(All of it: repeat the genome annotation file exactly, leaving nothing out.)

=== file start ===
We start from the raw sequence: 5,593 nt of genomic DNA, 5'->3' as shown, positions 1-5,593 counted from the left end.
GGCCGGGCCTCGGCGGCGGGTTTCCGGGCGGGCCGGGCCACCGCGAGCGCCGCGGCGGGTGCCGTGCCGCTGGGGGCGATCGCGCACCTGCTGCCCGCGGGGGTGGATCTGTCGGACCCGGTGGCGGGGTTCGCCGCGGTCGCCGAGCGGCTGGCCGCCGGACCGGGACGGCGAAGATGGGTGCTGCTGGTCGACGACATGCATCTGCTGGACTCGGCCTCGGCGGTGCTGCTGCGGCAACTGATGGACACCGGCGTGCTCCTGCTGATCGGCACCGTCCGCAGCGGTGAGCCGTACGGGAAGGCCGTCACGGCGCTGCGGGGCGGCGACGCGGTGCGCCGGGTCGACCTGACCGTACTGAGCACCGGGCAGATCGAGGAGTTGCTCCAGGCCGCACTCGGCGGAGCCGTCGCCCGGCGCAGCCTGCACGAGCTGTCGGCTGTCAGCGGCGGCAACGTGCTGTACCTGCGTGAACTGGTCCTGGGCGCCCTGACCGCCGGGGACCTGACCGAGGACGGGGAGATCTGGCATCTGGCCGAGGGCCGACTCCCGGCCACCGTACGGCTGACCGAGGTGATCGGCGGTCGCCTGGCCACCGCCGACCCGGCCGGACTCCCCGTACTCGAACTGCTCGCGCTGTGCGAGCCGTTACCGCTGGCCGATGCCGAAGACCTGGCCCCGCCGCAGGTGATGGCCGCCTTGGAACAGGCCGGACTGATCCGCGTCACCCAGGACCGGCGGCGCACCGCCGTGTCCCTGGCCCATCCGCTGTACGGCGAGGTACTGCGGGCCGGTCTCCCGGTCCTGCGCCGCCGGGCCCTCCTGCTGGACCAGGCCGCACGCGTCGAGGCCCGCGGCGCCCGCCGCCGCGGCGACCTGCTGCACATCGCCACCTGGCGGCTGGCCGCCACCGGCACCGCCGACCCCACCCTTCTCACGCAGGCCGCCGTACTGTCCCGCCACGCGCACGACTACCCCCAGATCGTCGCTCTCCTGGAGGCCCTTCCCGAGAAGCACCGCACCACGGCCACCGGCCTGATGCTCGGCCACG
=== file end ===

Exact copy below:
We start from the raw sequence: 5,593 nt of genomic DNA, 5'->3' as shown, positions 1-5,593 counted from the left end.
GGCCGGGCCTCGGCGGCGGGTTTCCGGGCGGGCCGGGCCACCGCGAGCGCCGCGGCGGGTGCCGTGCCGCTGGGGGCGATCGCGCACCTGCTGCCCGCGGGGGTGGATCTGTCGGACCCGGTGGCGGGGTTCGCCGCGGTCGCCGAGCGGCTGGCCGCCGGACCGGGACGGCGAAGATGGGTGCTGCTGGTCGACGACATGCATCTGCTGGACTCGGCCTCGGCGGTGCTGCTGCGGCAACTGATGGACACCGGCGTGCTCCTGCTGATCGGCACCGTCCGCAGCGGTGAGCCGTACGGGAAGGCCGTCACGGCGCTGCGGGGCGGCGACGCGGTGCGCCGGGTCGACCTGACCGTACTGAGCACCGGGCAGATCGAGGAGTTGCTCCAGGCCGCACTCGGCGGAGCCGTCGCCCGGCGCAGCCTGCACGAGCTGTCGGCTGTCAGCGGCGGCAACGTGCTGTACCTGCGTGAACTGGTCCTGGGCGCCCTGACCGCCGGGGACCTGACCGAGGACGGGGAGATCTGGCATCTGGCCGAGGGCCGACTCCCGGCCACCGTACGGCTGACCGAGGTGATCGGCGGTCGCCTGGCCACCGCCGACCCGGCCGGACTCCCCGTACTCGAACTGCTCGCGCTGTGCGAGCCGTTACCGCTGGCCGATGCCGAAGACCTGGCCCCGCCGCAGGTGATGGCCGCCTTGGAACAGGCCGGACTGATCCGCGTCACCCAGGACCGGCGGCGCACCGCCGTGTCCCTGGCCCATCCGCTGTACGGCGAGGTACTGCGGGCCGGTCTCCCGGTCCTGCGCCGCCGGGCCCTCCTGCTGGACCAGGCCGCACGCGTCGAGGCCCGCGGCGCCCGCCGCCGCGGCGACCTGCTGCACATCGCCACCTGGCGGCTGGCCGCCACCGGCACCGCCGACCCCACCCTTCTCACGCAGGCCGCCGTACTGTCCCGCCACGCGCACGACTACCCCCAGATCGTCGCTCTCCTGGAGGCCCTTCCCGAGAAGCACCGCACCACGGCCACCGGCCTGATGCTCGGCCACG